Avoiding the Trap of Ideal Hours

When you sit down to plan your sprint backlog or weekly to-do list, how do you estimate what you’ll need to invest to check it off the the list? The most common way would be to think about each item on in terms of how much time it would take to accomplish. Pretty easy to estimate how long it will take to send that important email, give a final polish to an article you are submitting, or plan a lesson for a course you’ve taught before. These are known activities that we have temporal references for.

But many things we do as faculty are much harder to estimate in terms of time. It doesn’t help that humans are notoriously bad at estimating how long things will take to do. This may be because we tend to think about our activities optimistically by ideal hours rather than actual hours. Yes, there is a difference.

When we think in terms of ideal hours, we estimate how long we think something will take us to do. But this is usually an optimistic guess. Maybe you think it will take you about three hours to do a last revision and polish on the article you want to submit the week before classes start. What are the odds of finding three uninterrupted hours to do that work? Especially right before the start of a semester, when syllabi need to be completed, lesson planned, meetings come out of nowhere, and students start knocking.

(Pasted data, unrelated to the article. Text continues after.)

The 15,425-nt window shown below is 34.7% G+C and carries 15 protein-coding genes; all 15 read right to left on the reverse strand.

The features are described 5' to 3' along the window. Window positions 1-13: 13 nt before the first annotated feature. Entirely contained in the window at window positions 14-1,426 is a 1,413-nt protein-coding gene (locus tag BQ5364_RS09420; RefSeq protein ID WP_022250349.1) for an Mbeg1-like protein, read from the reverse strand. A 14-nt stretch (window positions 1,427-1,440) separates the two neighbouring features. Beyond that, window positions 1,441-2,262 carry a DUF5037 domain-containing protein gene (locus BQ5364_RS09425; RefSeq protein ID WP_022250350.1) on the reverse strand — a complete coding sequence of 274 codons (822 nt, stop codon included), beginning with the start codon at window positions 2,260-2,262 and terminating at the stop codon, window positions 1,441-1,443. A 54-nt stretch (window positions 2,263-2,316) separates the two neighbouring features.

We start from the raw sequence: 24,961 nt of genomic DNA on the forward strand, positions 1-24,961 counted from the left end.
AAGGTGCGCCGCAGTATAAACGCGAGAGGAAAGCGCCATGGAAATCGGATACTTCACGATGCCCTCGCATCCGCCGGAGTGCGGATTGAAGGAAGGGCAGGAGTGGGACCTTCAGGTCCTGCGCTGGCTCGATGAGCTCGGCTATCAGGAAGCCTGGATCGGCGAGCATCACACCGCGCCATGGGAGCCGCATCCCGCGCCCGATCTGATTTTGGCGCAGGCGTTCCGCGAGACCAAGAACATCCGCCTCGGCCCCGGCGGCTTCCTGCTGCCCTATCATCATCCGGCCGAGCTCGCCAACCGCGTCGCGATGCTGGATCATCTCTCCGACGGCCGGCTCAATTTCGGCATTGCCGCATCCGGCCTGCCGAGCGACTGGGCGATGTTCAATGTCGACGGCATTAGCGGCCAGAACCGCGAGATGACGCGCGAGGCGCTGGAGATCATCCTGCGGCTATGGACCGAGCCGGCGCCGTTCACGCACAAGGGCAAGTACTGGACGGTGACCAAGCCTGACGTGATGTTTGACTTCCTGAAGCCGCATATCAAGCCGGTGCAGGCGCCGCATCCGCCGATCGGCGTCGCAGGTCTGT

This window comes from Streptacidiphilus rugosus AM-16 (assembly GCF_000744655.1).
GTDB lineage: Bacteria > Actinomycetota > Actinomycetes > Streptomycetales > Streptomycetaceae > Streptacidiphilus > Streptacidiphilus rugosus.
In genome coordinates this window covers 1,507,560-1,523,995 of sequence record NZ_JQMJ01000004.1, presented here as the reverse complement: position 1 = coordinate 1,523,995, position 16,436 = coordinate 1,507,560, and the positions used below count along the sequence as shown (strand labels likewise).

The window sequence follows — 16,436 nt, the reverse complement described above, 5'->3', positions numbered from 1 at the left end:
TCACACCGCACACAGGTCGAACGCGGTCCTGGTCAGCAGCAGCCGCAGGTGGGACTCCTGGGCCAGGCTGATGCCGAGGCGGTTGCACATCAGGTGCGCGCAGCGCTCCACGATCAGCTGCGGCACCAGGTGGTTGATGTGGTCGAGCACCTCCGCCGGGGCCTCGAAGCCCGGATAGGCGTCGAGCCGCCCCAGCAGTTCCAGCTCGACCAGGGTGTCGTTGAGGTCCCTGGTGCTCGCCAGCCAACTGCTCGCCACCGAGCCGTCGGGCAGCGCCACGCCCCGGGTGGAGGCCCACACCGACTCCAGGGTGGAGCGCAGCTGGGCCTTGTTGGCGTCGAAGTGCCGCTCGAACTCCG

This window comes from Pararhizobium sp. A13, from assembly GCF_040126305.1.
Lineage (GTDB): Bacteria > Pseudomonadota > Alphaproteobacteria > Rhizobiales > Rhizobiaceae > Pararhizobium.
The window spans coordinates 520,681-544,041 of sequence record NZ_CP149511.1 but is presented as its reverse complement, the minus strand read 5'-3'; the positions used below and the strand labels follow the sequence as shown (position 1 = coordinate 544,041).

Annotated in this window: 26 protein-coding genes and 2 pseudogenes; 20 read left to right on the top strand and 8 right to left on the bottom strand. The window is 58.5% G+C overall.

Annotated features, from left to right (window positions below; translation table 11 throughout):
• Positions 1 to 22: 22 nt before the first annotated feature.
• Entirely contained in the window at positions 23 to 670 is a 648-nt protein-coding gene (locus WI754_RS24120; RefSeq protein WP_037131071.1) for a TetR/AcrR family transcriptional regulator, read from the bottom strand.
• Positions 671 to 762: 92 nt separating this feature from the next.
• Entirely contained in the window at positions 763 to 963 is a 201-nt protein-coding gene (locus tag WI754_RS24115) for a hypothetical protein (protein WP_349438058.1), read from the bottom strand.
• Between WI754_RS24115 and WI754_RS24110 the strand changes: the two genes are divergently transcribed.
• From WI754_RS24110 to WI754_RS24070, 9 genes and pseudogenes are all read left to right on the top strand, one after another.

So, what you think will take three hours may, in actual hours, take three days of finding snatches of time here and there to cobble your three ideal hours together.

How can we more effectively estimate our tasks and activities? If you have been keeping track of your time and fastidiously set aside time for projects, you may have a good sense of what your velocity is, so estimating by time might work for you. If not, consider estimating by effort or complexity instead.

One way to do this is using t-shirt sizing. Rather than thinking about how long something takes, compare your tasks to each other in terms of effort by assigning each chunk of work a t-shirt size – a lit review might be an XL, while a final edit might be a S or even XS. We know that an XL shirt is 3-4x bigger than a S, but relatively bigger not exponentially bigger. This gives you a sense of your tasks relative to each other, so you can choose the tasks you can realistically work on in the actual time you have available.

Do you fall into the trap of thinking in ideal rather than actual hours? How do you estimate your tasks and projects? How might thinking in terms of actual rather than ideal hours impact your planning and work?

Published by

RPR

I teach Professional Writing and Rhetoric in the Department of English at Elon University. Specifically, I teach courses in professional communication and rhetorical theory, publishing, project management, and workplace research methods. My research interests include collaboration strategies in the classroom and workplace, written artifacts that mediate collaboration, and Agile project management strategies. @RPR_Elon on Twitter

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